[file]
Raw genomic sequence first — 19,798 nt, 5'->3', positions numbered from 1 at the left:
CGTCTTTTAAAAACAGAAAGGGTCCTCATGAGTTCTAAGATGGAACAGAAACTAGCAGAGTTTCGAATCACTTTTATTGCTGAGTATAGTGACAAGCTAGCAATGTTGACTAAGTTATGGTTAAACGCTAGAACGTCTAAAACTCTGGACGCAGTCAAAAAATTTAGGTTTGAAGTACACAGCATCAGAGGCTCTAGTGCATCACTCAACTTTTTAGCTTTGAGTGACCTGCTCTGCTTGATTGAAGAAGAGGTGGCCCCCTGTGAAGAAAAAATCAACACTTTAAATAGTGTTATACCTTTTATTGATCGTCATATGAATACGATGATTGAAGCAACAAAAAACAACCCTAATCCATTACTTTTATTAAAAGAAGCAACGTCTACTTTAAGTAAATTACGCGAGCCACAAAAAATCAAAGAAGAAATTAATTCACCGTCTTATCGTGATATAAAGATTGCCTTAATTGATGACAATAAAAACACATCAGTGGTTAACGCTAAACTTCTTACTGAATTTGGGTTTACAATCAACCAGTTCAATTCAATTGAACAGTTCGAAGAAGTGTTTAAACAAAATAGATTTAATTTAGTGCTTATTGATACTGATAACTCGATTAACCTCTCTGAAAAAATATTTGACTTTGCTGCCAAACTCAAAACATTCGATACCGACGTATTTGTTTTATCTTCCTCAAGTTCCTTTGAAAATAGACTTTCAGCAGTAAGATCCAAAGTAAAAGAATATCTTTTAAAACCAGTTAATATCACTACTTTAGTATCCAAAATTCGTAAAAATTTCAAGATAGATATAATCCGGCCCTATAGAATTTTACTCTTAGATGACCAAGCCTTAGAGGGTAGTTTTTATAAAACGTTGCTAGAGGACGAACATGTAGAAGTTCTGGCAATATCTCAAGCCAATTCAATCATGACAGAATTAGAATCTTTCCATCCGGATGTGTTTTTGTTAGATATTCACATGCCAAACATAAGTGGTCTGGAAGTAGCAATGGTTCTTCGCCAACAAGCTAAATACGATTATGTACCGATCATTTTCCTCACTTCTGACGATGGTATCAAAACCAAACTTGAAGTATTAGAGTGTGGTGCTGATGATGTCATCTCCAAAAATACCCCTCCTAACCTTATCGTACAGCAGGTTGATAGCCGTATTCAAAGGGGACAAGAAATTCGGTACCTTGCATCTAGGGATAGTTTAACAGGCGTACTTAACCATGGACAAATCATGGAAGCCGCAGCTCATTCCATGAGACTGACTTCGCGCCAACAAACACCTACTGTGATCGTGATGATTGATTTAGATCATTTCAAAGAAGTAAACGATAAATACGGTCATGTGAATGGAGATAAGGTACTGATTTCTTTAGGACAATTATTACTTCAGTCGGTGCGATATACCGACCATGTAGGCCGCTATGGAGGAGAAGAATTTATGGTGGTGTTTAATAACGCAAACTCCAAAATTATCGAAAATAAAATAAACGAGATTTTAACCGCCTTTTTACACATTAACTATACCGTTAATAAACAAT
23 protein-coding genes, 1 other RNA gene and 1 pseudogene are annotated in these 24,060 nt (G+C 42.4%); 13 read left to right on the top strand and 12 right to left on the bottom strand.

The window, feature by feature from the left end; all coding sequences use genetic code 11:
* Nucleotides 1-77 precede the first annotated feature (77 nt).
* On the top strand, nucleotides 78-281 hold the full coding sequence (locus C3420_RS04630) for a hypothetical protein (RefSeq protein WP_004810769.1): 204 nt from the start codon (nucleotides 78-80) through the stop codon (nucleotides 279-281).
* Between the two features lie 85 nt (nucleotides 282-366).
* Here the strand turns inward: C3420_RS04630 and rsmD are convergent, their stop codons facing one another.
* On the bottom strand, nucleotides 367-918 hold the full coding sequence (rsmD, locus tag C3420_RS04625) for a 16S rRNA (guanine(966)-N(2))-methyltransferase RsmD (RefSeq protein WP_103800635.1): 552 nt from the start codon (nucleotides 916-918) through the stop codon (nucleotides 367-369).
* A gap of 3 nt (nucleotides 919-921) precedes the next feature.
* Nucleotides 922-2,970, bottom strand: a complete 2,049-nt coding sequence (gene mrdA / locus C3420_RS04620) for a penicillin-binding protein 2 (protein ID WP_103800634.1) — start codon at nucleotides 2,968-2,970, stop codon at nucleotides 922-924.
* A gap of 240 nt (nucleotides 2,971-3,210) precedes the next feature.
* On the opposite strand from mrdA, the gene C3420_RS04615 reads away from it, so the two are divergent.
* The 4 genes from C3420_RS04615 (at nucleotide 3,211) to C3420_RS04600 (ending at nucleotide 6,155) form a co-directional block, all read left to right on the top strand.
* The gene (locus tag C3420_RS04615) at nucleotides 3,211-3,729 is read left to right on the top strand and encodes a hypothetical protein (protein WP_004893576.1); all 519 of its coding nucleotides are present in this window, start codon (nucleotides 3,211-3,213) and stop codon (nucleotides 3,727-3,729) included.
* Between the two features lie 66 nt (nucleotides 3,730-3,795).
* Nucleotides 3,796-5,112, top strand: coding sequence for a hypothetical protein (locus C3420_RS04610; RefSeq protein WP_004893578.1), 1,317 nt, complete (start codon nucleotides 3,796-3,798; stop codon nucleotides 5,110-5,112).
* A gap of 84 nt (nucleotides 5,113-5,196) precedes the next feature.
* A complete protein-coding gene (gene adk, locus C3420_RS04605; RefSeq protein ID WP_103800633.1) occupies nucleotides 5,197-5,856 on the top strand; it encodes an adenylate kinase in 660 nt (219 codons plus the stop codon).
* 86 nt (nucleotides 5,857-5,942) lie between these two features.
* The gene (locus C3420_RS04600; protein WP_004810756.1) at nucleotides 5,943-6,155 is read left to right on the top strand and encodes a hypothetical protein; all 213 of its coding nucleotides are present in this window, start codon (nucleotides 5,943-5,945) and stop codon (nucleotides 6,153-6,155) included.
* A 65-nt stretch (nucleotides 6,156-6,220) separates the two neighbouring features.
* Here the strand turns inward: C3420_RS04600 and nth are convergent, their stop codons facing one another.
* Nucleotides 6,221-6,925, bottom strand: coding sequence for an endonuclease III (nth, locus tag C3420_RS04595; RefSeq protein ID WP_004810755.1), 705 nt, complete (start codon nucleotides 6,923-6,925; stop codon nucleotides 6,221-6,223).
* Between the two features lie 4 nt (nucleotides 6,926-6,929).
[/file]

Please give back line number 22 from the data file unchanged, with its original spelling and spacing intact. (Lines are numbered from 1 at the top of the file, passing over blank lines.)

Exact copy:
* A 65-nt stretch (nucleotides 6,156-6,220) separates the two neighbouring features.